With the assistance of seven gentle, four-footed friends who possess an uncanny sense of intuition that goes beyond human comprehension, Sandy Bell helps people help themselves.
At Windhorse Retreat, her equine assisted training facility located about 20 kilometers northwest of Rimbey, clients develop partnerships with horses and in the process gain a deeper understanding about themselves.
For Bell, the retreat, which has been in operation for about six months, is a complete lifestyle turnaround.
Before making the decision to move to the Rimbey area last year she was a busy career girl, battling city traffic every day, working in the confines of an office and dealing with high pressure job stresses.
To bring order, peace and tranquility to her day, Bell would escape from the confines of the city to spend time with her horse, Alaska, a beautiful Percheron-cross.
The stolen moments with her horse always left her feeling more peaceful and grounded.
Bell’s love of horses went back a few years to when joined a girlfriend on a trail ride into the mountains west of Calgary. She didn’t realize the ride was not for inexperienced riders such as herself.
“Really, I only knew enough not to fall off and this was not a trip for beginners. At the end of it I was tired and dirty, but my heart was content.”
The trail ride sparked her interest in horses and she decided to take riding lessons. Within the year she purchased Alaska and their love affair began.
“He is a wise soul; he truly taught me about patience and courage and forgiveness,” she said, gently patting his silky black coat.
With Alaska to keep her grounded, Bell continued to work in a traditional office setting but ideas about a career change were beginning to jell in her mind.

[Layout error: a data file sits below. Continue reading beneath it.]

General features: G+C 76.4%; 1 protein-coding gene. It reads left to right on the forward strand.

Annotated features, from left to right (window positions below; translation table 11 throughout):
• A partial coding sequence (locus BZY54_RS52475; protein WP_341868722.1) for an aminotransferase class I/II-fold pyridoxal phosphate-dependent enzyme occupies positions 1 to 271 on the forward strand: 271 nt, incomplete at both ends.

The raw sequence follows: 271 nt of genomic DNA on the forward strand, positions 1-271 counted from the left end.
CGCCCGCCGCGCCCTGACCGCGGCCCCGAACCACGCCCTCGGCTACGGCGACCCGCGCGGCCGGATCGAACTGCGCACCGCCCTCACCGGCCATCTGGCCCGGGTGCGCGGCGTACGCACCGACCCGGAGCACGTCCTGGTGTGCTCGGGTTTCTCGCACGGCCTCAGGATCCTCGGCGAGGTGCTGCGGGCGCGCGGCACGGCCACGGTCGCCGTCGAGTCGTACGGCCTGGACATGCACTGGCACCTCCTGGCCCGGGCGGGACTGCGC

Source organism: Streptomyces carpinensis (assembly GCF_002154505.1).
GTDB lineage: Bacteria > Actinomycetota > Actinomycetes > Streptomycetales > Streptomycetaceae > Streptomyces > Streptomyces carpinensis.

“I knew I needed something completely different. I wanted to work outside and I wanted to help people.”
She began exploring the field of equine assisted learning and the more she discovered about it, the more she liked it.
Her research led her to take the training to become a certified equine-assisted personal development coach.
Since that time she has never looked back. She and her partner decided to purchase 25 acres of land near Rimbey and Windhorse Retreat has now become a reality.
The farm base business is challenging, but rewarding and she continues to receive lots of support and encouragement.
And, of course, the horses, the majority of which have been donated for the cause, are a continual source of inspiration.
“It’s amazing, really,” she said. “Horses can be facilitators and guides. They can help people in their personal and professional growth. Horses act as active participants or facilitators in activities designed to help us understand more about ourselves, our relations, our communication styles and the issues in our lives.”
She explained that horses, like people, have their own gifts and characteristics.
“They are experts at non communication.”
She noted that one of her horses, Dixie, senses when someone is suffering from grief and can give them the feedback they need. Another horse, Target, displays leadership qualities and one horse display the characteristics of a bully.
“Horses are experts at non-verbal communication and are always honest in their reactions to us. They teach us about trust and patience, respect and boundaries and impact and control.”
Interacting with horses in a supportive and safe environment is calming and lowers stress, boosts self-esteem, self-confidence and self-control. It also encourages understanding of one’s self and others and enhances physical activity and improves sleep, she said.
Windhorse Retreat offers a variety of full or half-day retreats for team and personal development. For more information check out www.WindhorseRetreat.com